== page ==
Six people can meet outside under new measures to ease lockdown

The Prime Minister has announced that groups of up to six people will be able to meet outdoors in England from Monday 1 June, including in gardens and other private outdoor spaces, provided strict social distancing guidelines are followed.

The Prime Minister announced the change as he set out a package to ease the burdens of lockdown in a way that is expected to keep the R rate down.

Outdoor markets and car showrooms will be able to reopen from 1 June, provided they meet COVID-19 secure guidelines to protect shoppers and workers. We intend to open all other non-essential retail from 15 June, as long as the government’s five tests are still being met and COVID-19 secure guidelines are followed.

Recognising the impact that lockdown is having on family and friends who have been unable to see each other, the Prime Minister announced today that from 1 June up to six people from different households will be allowed to meet outside, including in gardens and other private outdoor spaces.

The evidence shows that the risk of transmission is significantly lower outdoors and this step will mean that people can see more of their friends, family and loved ones.

However, it is critical that those from different households continue to stay 2 metres apart. And it remains the case that people should not spend time inside the homes of their friends and families, other than to access the garden or use the toilet.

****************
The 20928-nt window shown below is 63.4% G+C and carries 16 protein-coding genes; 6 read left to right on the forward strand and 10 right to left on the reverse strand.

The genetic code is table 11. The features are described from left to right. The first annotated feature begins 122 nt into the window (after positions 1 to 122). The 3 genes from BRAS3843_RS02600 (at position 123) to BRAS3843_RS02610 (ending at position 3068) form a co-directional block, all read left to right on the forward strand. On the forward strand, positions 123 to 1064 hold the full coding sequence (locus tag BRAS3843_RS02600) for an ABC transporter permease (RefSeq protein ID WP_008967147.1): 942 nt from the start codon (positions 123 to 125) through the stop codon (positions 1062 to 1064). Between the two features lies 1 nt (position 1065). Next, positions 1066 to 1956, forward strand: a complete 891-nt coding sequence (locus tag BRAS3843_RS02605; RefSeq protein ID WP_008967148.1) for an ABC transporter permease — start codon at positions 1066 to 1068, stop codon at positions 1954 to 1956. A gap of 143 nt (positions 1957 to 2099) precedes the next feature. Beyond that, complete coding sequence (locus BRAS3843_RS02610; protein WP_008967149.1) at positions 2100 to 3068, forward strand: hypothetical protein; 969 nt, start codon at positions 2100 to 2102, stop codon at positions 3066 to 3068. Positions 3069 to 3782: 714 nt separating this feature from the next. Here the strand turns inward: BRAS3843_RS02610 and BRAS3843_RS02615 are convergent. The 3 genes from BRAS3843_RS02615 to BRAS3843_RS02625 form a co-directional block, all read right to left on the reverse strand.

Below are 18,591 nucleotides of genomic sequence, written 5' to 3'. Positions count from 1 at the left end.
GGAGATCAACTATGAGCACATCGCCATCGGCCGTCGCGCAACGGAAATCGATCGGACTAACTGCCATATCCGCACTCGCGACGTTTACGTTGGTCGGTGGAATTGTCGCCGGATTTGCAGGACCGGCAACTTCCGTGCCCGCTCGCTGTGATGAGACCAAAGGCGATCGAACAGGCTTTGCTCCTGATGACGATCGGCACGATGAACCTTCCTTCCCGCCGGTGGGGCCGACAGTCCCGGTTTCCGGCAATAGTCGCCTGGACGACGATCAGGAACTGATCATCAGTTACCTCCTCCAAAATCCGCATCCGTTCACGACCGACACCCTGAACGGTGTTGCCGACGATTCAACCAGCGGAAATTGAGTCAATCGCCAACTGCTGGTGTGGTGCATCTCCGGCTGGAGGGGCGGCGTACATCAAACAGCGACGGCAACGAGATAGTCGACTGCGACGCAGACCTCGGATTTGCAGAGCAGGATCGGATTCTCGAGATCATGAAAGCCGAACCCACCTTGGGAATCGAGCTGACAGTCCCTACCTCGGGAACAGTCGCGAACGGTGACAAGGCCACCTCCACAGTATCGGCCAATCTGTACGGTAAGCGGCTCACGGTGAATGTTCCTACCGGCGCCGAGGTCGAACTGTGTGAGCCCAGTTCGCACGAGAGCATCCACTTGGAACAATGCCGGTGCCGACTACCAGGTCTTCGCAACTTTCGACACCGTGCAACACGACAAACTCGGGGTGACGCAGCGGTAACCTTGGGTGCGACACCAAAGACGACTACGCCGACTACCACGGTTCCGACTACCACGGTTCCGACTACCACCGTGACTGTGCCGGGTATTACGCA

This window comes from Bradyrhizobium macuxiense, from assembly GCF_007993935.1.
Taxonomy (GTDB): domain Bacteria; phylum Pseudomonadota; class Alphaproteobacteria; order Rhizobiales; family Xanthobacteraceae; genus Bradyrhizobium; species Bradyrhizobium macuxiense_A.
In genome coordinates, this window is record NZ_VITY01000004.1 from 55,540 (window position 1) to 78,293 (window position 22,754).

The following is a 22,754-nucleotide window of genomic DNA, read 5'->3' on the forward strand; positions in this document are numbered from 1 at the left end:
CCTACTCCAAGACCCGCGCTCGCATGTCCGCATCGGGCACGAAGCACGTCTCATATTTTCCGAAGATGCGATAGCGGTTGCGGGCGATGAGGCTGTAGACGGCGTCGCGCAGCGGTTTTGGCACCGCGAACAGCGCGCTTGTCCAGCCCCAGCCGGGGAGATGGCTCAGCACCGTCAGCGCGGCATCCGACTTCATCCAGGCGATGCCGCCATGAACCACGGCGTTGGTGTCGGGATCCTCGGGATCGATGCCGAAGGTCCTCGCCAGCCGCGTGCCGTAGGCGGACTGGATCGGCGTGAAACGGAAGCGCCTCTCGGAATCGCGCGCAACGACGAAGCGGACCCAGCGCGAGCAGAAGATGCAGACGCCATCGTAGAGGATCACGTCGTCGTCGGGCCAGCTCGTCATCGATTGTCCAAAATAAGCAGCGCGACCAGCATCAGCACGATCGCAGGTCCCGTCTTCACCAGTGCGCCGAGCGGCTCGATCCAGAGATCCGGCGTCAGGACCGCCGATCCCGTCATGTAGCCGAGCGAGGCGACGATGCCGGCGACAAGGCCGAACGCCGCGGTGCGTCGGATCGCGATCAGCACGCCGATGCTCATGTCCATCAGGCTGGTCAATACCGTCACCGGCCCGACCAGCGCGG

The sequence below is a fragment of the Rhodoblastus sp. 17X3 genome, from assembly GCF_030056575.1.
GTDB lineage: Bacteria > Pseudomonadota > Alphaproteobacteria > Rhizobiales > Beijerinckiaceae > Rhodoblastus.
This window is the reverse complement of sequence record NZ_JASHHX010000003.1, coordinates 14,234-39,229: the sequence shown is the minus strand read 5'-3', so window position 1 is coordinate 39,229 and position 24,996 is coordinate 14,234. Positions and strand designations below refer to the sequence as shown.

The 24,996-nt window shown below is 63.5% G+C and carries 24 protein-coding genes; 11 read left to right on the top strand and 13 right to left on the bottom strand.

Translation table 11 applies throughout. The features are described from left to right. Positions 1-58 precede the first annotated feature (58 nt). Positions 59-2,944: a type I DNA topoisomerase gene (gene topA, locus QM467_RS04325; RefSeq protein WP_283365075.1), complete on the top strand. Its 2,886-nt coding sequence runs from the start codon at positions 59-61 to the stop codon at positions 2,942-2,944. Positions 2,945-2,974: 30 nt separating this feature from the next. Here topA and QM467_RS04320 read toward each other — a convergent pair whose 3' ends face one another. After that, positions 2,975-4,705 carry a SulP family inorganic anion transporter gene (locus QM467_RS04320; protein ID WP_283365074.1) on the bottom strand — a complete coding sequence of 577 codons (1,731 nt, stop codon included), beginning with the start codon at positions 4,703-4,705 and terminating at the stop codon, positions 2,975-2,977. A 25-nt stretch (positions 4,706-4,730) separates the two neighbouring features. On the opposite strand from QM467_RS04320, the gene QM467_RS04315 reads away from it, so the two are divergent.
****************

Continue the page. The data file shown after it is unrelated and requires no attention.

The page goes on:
Minimising contact with others is still the best way to prevent transmission. The Prime Minister was clear that people should try to avoid seeing people from too many households in quick succession – so that we can avoid the risk of quick transmission between lots of different families and continue to control the virus. Those who are shielding should continue to do so.

The government will closely monitor the impact of the changes and continues to follow the scientific advice to ensure the five tests continue to be met before any further steps are taken.

The police will continue to take the approach of engaging, explaining and encouraging individuals to follow the law. Where people do not follow the rules, the police will have the power to enforce these requirements as a last resort.

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The Parts Alliance sees AutoTorque grow during lockdown